In the desert of every heart there’s a motel
where you leave the numbered door open at night
to allow the random sphinx moth or stranger
to float in with blue light from the swimming pool,
like spirits, if spirits had flesh and were still spirits.
One, with a body perfect
as a busted-up cowboy
glued back together again,
enters to tell you the story of your life
like it was his very own.
Though the story is all wrong
in every detail, he’s right
about the solitary nature of life:
Every damn one of us comes from a place far away
as nowhere, traveling to each new no-place
to be missed, an ongoing kind of death wish.
And as much as you want him
to turn you into a country song, he won’t
call this motel love, won't call it loneliness.
How Memory Kills
A random story of an ancient Greek poet comes to me just as a fighter
jet cruises fifteen miles overhead
in this the least Greek town imaginable, at this, the least Greek bar in
the world, if they even had bars, the Greeks that is.
The blue twilight could be Greek, without the jet of course, except the
fact they apparently didn’t see blue—the sky was bronze; honey,
green; oxen, purple.
In any case, I’m bellied up, getting wasted on tequila, thinking of this
poet at a symposium, which was something like a Greek gay bar
but with more talking, philosophizing.
Most likely he was recumbent on a sofa, blitzed from imbibing that
piney wine they call retsina, and offering ninety-nine words for
love, when the pillars came tumbling down in a temblor, killing
all his friends.
Soon he could not remember any of them and cried, This is grief worse
Eventually he started to recall all the architectural details of the hall:
the orders of columns and pilasters, cornice, tympanum, the frieze with
bas-reliefs showing the gods in better times.
He then reconstructed in his mind the room with all of the furniture,
and slowly the dead began to return, laughing and calling to each
other across the space.
I start memorizing each mesmerizing neon beer sign, the length of the
bar, the wood it’s made from (oak), the swinging doors, ceiling
beams, glass-block windows,
wondering if I will be the one lucky or unlucky enough to be left to remember
the dead if the jet falls on this place, deus ex machina,
from the bronze sky.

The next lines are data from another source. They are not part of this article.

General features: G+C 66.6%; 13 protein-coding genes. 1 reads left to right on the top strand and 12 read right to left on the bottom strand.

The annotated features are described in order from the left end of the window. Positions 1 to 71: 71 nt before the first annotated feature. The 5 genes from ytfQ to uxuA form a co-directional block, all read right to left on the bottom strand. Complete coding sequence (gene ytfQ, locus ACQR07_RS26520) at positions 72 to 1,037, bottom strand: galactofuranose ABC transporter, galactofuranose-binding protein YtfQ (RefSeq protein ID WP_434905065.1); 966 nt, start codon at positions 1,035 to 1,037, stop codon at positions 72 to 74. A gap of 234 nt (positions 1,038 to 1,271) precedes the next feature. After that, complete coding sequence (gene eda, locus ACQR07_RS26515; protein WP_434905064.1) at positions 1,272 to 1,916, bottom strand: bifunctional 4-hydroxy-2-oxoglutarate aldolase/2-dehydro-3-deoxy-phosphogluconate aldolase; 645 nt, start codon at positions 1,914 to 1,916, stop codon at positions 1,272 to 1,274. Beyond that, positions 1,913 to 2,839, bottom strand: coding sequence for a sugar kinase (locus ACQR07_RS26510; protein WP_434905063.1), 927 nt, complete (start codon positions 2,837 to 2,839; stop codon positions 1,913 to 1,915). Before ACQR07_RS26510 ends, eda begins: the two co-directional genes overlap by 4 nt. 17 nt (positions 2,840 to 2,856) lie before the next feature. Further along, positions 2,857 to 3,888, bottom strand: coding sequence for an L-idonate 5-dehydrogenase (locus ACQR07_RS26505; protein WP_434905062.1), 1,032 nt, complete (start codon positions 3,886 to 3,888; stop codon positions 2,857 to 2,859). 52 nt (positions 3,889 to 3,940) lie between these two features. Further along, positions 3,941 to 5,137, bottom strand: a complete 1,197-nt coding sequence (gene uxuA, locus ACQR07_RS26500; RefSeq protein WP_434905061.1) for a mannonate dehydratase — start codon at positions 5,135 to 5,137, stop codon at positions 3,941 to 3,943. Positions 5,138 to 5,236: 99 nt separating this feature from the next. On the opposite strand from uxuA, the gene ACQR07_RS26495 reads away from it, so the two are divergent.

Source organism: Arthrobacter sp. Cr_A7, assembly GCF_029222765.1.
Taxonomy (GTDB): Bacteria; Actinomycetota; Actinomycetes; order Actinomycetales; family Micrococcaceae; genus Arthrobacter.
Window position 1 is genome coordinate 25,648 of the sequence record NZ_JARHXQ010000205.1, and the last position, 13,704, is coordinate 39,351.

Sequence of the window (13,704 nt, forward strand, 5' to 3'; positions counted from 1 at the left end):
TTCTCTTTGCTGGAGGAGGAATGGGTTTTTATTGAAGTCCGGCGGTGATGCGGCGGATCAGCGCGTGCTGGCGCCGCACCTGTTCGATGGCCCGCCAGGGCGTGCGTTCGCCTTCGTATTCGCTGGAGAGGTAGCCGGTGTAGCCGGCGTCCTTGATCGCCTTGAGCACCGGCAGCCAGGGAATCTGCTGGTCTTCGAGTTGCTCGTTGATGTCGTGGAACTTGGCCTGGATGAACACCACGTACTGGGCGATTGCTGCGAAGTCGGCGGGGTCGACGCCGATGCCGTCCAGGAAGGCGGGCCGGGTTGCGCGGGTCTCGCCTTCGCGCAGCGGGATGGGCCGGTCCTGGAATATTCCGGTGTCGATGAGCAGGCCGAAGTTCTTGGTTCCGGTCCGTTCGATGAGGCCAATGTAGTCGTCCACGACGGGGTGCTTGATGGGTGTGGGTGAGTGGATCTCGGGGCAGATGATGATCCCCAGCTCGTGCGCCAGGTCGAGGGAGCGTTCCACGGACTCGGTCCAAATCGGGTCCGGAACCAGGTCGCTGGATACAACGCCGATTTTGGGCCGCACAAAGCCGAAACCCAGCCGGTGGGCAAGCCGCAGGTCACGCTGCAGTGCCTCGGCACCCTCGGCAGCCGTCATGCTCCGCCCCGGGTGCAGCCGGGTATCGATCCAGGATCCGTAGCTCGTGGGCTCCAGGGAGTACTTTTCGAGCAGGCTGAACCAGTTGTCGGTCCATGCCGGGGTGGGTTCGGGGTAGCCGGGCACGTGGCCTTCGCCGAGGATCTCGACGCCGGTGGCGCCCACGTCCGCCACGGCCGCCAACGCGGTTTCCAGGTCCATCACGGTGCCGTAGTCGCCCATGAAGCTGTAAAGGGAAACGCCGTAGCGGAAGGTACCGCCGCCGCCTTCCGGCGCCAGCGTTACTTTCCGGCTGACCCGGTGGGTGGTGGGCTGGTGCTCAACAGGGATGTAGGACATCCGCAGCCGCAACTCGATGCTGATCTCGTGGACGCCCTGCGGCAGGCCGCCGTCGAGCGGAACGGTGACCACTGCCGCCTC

And though no one here has yet spoken to me of the sweet, green nature
still something like love arises bronze-bright and clear amid the purple
terror of forgetting.
Seven Fish, Three Trees, Two Men
Maybe numbers are invisible, but look
over there, seven
fish swim in the uncountable water, watched
by one man seated alone in the shade of three trees,
though none the same—oak, ash, beech.
We sense numbers in our breath,
in a line of poetry, a measure of music
running through our heads.
The truth of, say, zero, negative two, or
algebra is outside of us and all of nature,
yet somehow the absence of the man who used to come
with him is more present than the school of fish
he is watching, and the vision of the two of them,
the one gutting and filleting iridescent trout,
and then wiping his hands and the reddened blade
on his dungarees, while the other works on
a crossword puzzle,
dwells solidly in the negative space of the trees.
If he could compose the right words in a line,
or come up with an elegant equation, he’s sure
he would have him back. But numbers and death are
different undercurrents of this world filled with trees,
fish, people, and so many water and so much words.
The Prodigal Dad
Like the sacrificial bull he always thought he was,
he returned garlanded heavily with opiates,
no less strung out than the day he headed off.
No bunting, no festoons, no celebration ensued.
One of the kids popped a wheelie on the ATV.
They hardly knew him, except for the brooding.
Some say he saw his grown son standing there in the sun
as the living word, as the shining sword that would one day slaughter him,
and grew so afraid he took a hoe used for snakes and struck the boy down.
Some say the son walks, a phantom among us;
others say a stranger flew out from the gas station across the road,
that he hid him for three days and nights in the dusty crack of river,
that they lived on dew gathered from cactus leaves,
that he healed the fatal wound at his temple,
that they found sanctuary on the freeway,
that it was a miracle, and the father lived on,
trapped in this parable, like an insect in amber.
Greg Hewett is an associate professor of English at Carleton College who teaches creative writing workshops and courses in modernism. Coffehouse Press has published three of his collections of poetry—Red Suburb, The Eros Conspiracy, and darkacre—with a new volume—Blindspot—published in November 2016. He has received Fulbright fellowships to Denmark and Norway and has been a fellow at the Camargo Foundation in France.
These poems are reprinted by permission of Coffee House from Blindsight (Coffee House Press, 2016). Copyright © 2016 by Greg Hewett.